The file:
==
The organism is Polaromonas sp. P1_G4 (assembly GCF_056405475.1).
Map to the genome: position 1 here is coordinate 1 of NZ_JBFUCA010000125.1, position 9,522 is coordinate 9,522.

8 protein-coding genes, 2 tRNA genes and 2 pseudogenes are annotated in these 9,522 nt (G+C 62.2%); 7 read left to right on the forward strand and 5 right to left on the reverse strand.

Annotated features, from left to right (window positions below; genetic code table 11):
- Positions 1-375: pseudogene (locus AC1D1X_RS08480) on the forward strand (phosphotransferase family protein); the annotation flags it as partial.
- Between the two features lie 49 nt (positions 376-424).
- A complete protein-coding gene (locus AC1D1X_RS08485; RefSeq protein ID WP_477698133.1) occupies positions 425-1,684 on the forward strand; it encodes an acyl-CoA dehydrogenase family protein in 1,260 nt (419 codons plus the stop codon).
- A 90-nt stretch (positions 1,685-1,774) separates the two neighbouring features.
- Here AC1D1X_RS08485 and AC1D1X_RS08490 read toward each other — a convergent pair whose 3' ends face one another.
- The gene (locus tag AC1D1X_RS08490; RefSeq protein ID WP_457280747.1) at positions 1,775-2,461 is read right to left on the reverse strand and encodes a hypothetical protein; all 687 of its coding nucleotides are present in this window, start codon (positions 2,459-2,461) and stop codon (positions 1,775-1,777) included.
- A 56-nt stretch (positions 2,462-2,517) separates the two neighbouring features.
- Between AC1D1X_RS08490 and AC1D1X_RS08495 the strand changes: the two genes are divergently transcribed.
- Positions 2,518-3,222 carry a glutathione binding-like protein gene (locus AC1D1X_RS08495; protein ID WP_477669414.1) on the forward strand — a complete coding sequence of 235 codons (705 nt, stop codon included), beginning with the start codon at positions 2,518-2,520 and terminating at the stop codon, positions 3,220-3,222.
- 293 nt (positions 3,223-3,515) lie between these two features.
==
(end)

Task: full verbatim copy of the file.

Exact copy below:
The organism is Polaromonas sp. P1_G4 (assembly GCF_056405475.1).
Map to the genome: position 1 here is coordinate 1 of NZ_JBFUCA010000125.1, position 9,522 is coordinate 9,522.

8 protein-coding genes, 2 tRNA genes and 2 pseudogenes are annotated in these 9,522 nt (G+C 62.2%); 7 read left to right on the forward strand and 5 right to left on the reverse strand.

Annotated features, from left to right (window positions below; genetic code table 11):
- Positions 1-375: pseudogene (locus AC1D1X_RS08480) on the forward strand (phosphotransferase family protein); the annotation flags it as partial.
- Between the two features lie 49 nt (positions 376-424).
- A complete protein-coding gene (locus AC1D1X_RS08485; RefSeq protein ID WP_477698133.1) occupies positions 425-1,684 on the forward strand; it encodes an acyl-CoA dehydrogenase family protein in 1,260 nt (419 codons plus the stop codon).
- A 90-nt stretch (positions 1,685-1,774) separates the two neighbouring features.
- Here AC1D1X_RS08485 and AC1D1X_RS08490 read toward each other — a convergent pair whose 3' ends face one another.
- The gene (locus tag AC1D1X_RS08490; RefSeq protein ID WP_457280747.1) at positions 1,775-2,461 is read right to left on the reverse strand and encodes a hypothetical protein; all 687 of its coding nucleotides are present in this window, start codon (positions 2,459-2,461) and stop codon (positions 1,775-1,777) included.
- A 56-nt stretch (positions 2,462-2,517) separates the two neighbouring features.
- Between AC1D1X_RS08490 and AC1D1X_RS08495 the strand changes: the two genes are divergently transcribed.
- Positions 2,518-3,222 carry a glutathione binding-like protein gene (locus AC1D1X_RS08495; protein ID WP_477669414.1) on the forward strand — a complete coding sequence of 235 codons (705 nt, stop codon included), beginning with the start codon at positions 2,518-2,520 and terminating at the stop codon, positions 3,220-3,222.
- 293 nt (positions 3,223-3,515) lie between these two features.